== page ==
There was Siksan Bank built at the site of the present KDB Bank, and the Cooperative Credit Society built at the site of the present Seongak-sa or in front of Waeneejip around Dongmun Sageori(Dongmun intersection). Just like the saying, “money is the root of all evil,” those who couldn’t borrow money from banks could not help using ‘Jil-ok’. Today, it is a pawnshop. If you walk 20 steps westwards, you’ll see ‘Haengwon’, a high-class restaurant on the right, and the aforementioned pawnshop is on the left. It was called “Jeonju’s Jil-ok for public interest”. Now, it is a guesthouse called ‘Yeongbingwan’. There is a baduk (go in Japanese) club, called ‘Seolgiwon’, in the alley in front of ‘Seongmidang’, a well-known bibimbap restaurant. The watch shop of Lee Changho Guksu, the top-ranking baduk player, the real life inspiration for Choi Taek, the baduk prodigy who appeared in Reply, 1988, is still running in Wedding Street across from the store. Youngsters don’t know that the watch store was once a gem store. When Lee Changho, the grandson of the watch store owner, couldn’t find a rival or a mentor, he went into the house of Jo Hunhyeon, a master of baduk, and learned theories and formulas while boarding and lodging at
Jo’s. Beginning from a “corner” called Seolgiwon, he proceeded into the “center”. Jo Hunhyeon, of baduk, the very formula for success in baduk.


Alleys of Antiques and Actors

While bloggers find good places on the main streets, texters use their mobile phones to send messages, about the restaurants and cafes they discover hidden away in alleys. The alley of antiques is west of Pungnammun. It is also called the alley of blue jeans, or that of Yankees. There are lots of hanbok stores and repair shops scattered about. For those who want simple beauty, there are lots of objects to be photographed. A big ginkgo tree stands in the street between Jeonju Digital Independent Cinema and Ilpumhyang, a dumpling store.

In a valley near the tree, there was a theater which was called ‘Jegukgwan’ in the Japanese ruling era and‘Jeonju Theater’ after liberation. There is no trace left behind of the theater for which Lee Eungno painted movie posters. The alley connecting the theater to Hanseong Motel, was crowded with Korean traditional theater actors and sori artists. Citizens were very excited when Lim Chunaeng appeared on the stage.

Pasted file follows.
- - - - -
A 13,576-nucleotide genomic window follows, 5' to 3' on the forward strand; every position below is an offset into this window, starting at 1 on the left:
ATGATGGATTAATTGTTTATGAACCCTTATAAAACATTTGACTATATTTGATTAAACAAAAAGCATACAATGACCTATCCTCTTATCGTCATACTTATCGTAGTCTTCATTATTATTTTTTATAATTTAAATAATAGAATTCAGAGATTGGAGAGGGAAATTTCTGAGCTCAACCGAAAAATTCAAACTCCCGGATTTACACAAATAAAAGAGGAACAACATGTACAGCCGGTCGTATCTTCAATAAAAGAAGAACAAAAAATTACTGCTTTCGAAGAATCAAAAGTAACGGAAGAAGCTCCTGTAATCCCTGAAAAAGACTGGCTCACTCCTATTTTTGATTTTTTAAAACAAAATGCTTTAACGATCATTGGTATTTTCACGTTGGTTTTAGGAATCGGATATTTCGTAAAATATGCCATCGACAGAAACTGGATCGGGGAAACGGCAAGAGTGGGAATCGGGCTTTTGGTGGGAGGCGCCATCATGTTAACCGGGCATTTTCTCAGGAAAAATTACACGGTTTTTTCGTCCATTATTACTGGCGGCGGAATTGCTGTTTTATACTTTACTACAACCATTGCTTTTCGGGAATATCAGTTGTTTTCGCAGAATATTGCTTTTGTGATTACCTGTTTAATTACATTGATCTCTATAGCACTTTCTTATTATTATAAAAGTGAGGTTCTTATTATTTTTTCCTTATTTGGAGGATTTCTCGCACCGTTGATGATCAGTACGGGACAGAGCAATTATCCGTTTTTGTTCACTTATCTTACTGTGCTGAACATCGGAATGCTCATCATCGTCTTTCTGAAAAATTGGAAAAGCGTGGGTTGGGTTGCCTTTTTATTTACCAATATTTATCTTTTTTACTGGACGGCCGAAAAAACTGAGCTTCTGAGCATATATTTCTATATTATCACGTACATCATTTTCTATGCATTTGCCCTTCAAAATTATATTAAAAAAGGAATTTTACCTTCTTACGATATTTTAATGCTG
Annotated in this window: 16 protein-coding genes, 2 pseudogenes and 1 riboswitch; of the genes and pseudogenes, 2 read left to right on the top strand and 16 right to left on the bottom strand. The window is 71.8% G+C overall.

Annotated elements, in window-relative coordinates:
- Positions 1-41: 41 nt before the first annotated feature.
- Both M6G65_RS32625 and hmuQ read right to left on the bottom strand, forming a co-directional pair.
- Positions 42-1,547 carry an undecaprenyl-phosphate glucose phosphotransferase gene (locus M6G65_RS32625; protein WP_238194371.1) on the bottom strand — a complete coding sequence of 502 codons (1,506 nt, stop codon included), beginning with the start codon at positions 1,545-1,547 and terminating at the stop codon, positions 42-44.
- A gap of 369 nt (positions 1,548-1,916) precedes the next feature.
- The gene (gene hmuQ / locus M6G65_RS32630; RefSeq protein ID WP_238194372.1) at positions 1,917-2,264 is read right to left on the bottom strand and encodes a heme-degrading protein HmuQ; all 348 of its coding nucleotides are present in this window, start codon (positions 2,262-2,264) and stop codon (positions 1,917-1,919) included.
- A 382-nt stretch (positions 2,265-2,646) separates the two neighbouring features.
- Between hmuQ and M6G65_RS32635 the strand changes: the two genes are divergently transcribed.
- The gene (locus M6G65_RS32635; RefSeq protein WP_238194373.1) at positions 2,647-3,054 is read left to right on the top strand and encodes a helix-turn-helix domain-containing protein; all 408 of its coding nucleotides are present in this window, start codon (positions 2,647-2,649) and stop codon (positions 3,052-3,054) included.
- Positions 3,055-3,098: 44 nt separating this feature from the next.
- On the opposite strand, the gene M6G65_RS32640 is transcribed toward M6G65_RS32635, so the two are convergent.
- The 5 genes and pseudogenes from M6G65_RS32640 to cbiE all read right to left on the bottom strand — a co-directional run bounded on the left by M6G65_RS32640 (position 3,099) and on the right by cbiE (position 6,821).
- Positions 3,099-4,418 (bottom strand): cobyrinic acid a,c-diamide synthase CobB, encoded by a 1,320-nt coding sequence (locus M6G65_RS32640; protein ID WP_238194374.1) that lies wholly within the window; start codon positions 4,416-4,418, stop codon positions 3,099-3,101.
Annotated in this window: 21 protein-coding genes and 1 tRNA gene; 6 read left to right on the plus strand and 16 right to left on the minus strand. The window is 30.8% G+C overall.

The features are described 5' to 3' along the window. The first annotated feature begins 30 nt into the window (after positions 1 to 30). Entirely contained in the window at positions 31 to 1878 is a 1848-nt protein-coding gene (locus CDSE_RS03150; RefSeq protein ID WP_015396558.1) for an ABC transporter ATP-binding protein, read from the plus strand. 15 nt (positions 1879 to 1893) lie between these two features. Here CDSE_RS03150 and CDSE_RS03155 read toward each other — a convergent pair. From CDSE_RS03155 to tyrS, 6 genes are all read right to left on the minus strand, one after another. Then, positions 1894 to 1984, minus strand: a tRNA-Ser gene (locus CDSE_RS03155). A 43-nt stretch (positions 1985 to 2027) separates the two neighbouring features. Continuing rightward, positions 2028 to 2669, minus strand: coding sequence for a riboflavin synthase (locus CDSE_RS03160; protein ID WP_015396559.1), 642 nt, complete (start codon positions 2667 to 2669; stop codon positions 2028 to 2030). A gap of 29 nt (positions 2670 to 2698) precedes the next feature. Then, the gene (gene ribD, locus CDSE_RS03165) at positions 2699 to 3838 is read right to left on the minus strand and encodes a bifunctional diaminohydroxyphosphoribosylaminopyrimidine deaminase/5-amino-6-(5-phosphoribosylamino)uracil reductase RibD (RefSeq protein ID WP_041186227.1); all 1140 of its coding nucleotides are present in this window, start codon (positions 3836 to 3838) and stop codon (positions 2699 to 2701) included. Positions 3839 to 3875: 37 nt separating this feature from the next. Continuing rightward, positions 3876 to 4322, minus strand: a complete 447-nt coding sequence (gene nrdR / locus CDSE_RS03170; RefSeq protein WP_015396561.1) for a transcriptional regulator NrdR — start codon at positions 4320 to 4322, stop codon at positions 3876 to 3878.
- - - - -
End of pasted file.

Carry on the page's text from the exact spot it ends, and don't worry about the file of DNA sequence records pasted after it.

The alley beneath the tree to Myeongdong Sauna, headed towards Jeonju Stream, was called Actors’Alley. In the 1960s, actors and staff stayed at Gyeonggi Motel which had a very large yard. It was a famous accommodation where Kim Il and Cheon Gyudeok, professional wrestlers, and even JP(former prime minister Kim Jongpil) stayed. It’s been said that the actor, Park Nosik, stayed in the motel and never forgot to the eat hangover soup made by a foul-tongued old lady. Later he would drop by Wanggung Tea House to enjoy a cup of coffee before starting his day.

Female refugees would visit Gyeonggi Motel to sew blankets and would also sell cosmetics, braziers and stockings that they got from Yankee market to the actors in the motel alley. The alley is called Hanyang Bulgogi Alley now. For those who learn architecture, Gaeksa and Pungnammun are must sees. Modern buildings like Jil-ok and Bakda-ok are like advanced courses for graduate students. Now the stars in those old films cannot respond, but the loyal fans visiting the Jeonju International Film Festival take pictures as if they were actors or actresses like Suji in Architecture while walking through the alleys of Jeonju.


Written by Shin Guibaek (movie critic)
Shin Guibaek is a member of the Jeonbuk Branch of the Writers Association of Korea and Korea Movie Critics Association. He is also an author and writes prose and reviews for literature and movies. His How to Use Movies , written from a critic’s perspective, has sold many copies. While releasing his feature-length documentary Sorry, Tell Them , he often enjoyed being called a director. Recently, he published a unique book called Favoritism of Jeonju , through which he meets his readers and talks about the traces of modern and contemporary Jeonju that people don’t know well.